Margin Account Vs Cash Account: What They Are & Why It Matters

margin account vs cash account

What is a margin account vs cash account? We’ll go into this in detail by looking at each one separately. Then we’ll also look at why it matters when you are trading or investing. Knowing the difference is important when maintaining a trading account whether you are into trading stocks, futures, bonds, or forex.

margin account vs cash account

Cash Account

Let’s look at what a cash account is first, as it’s the easiest to explain. When trading stocks a cash account, like your bank cash account, implies that all transactions are made against cash already available on the account.

All transactions traded on a cash account must have full backing in funds available in cash on the trading account. Once the stocks are bought, the standard for settlement is two days after the trade date. The settlement date is often referred to as T+2, meaning trade date plus two days.

Settlement refers to the delivery of securities and receipt of payment in cash. This transaction occurs automatically and is handled by your broker and the exchange. While the T+2 settlement date has been standard since 2017, the SEC is proposing reducing the time to settlement to T+1.

Something that was more usual in the past and tends not to happen due to the short time to settlement, is buying stocks and then funding the cash account. When stocks settled at T+3 it was possible to buy stocks for a greater value than the cash on your account. 

You would then send funds to your broker cash account via a wire transfer and the account would be funded before settlement day. In general, your broker will not allow you to purchase stocks or bonds for a value that is greater than the funds on your cash account. With a cash account, you may not short-sell securities or trade against borrowed money.

Key Points 

  • All trades must be backed by cash already on the account
  • Trades can be funded by sales of fully paid shares
  • No short selling is allowed
  • No margin trading is allowed

Settlement Violations of Cash Accounts

If you are actively trading, you must make sure all trades settle correctly before making new securities purchases. To make sure you do not incur settlement violations bear in mind these three rules.

Good Faith Violation

This happens when you don’t have enough cash in your account to make a stock purchase. However, you sell an amount of stock to cover the cost of the new purchase. After the sale is confirmed, you purchase stocks for the amount to be received.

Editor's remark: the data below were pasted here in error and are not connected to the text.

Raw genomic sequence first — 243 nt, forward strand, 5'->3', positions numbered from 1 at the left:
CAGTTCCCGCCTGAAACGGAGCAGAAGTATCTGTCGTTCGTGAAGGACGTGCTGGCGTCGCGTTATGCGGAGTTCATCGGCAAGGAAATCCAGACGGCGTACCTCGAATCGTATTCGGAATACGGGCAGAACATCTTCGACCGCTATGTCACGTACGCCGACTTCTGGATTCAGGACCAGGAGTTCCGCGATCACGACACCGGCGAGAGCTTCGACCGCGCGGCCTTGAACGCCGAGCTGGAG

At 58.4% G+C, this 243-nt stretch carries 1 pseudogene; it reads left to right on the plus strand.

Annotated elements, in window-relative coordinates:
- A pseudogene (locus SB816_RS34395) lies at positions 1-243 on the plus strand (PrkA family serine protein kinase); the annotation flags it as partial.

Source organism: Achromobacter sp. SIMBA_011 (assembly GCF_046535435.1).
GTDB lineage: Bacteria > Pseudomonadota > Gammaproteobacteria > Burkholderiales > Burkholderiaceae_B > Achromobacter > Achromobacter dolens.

Because settlement times may vary you may find that the stock purchase settles a few hours before your stock sale. This is considered a good faith violation, but it still has consequences. If you violate this rule 3 times in any 12-month period, your account will be restricted to cash-only trades for 90 days.


Freeriding Violation

Freeriding occurs when you buy stocks and finance the purchase with proceeds from the sale of the same stock. Let’s say you buy $5,000 of stock ABC on Monday morning with a zero balance on your cash account. You intend to send a wire transfer to cover the trade.


However, on Tuesday the stock doubled in value due to a takeover rumor. You sell the $10,000 of stock ABC and determine you no longer need to send funds to your broker account. This is a freeriding violation as you have used funds to purchase stocks from the sale of the same stocks.


Your account will be restricted for 90 days if you incur this violation once in any 12-month period.


Cash Liquidation Violation

A cash liquidation violation happens when you cover the cost of stocks with the sale of fully purchased stocks after the purchase date. For example, on Monday you buy $5,000 of stock ABC, and on Tuesday you sell $7,500 of stock XYZ.


You have incurred a cash liquidation violation because brokerage rules require that you settle in cash the stocks you bought on T+2. While the funds received for the purchase would have arrived one day later. 


If you incur 3 cash liquidation violations during any 12-month period, your account will be restricted for 90 days.

Margin Account

A margin account allows you to purchase stocks and bonds for a greater value than that of the funds on your account. This type of account is offered at most brokerage houses as they have an incentive to allow traders and investors to purchase more stocks and increase the volume of transactions.

The broker offering a margin account is in fact, lending the account holder the extra money used to purchase stocks. So, a margin account holder will pay interest to the broker for the borrowed money, usually monthly.